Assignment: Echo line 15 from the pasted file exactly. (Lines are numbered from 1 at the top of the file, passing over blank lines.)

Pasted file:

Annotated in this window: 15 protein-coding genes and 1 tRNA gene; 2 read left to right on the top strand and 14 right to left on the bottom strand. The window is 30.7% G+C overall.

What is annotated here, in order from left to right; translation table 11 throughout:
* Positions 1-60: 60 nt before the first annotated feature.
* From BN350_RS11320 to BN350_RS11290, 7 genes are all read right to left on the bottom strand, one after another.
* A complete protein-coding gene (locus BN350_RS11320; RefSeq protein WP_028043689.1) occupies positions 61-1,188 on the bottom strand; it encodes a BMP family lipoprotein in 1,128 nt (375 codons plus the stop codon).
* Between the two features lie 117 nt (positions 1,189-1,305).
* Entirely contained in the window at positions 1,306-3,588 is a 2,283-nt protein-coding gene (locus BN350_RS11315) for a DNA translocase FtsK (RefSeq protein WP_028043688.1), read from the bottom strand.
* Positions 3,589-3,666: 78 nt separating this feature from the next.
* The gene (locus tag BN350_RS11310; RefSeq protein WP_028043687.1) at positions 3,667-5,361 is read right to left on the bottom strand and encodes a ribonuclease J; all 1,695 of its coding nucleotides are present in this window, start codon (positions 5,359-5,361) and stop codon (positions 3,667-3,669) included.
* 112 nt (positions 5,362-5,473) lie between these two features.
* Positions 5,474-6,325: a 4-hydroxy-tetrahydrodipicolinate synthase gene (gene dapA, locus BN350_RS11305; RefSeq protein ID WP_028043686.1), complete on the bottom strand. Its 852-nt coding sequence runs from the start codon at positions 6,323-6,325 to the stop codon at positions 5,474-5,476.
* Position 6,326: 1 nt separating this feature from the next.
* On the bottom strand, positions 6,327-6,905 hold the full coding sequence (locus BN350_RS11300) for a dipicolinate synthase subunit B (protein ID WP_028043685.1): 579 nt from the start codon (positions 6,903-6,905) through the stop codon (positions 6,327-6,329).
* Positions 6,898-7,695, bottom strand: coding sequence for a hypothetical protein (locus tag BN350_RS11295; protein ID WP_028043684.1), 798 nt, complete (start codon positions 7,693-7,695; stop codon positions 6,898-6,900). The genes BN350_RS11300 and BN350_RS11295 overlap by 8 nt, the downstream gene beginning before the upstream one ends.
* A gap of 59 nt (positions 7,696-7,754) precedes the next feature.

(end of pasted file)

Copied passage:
* A gap of 59 nt (positions 7,696-7,754) precedes the next feature.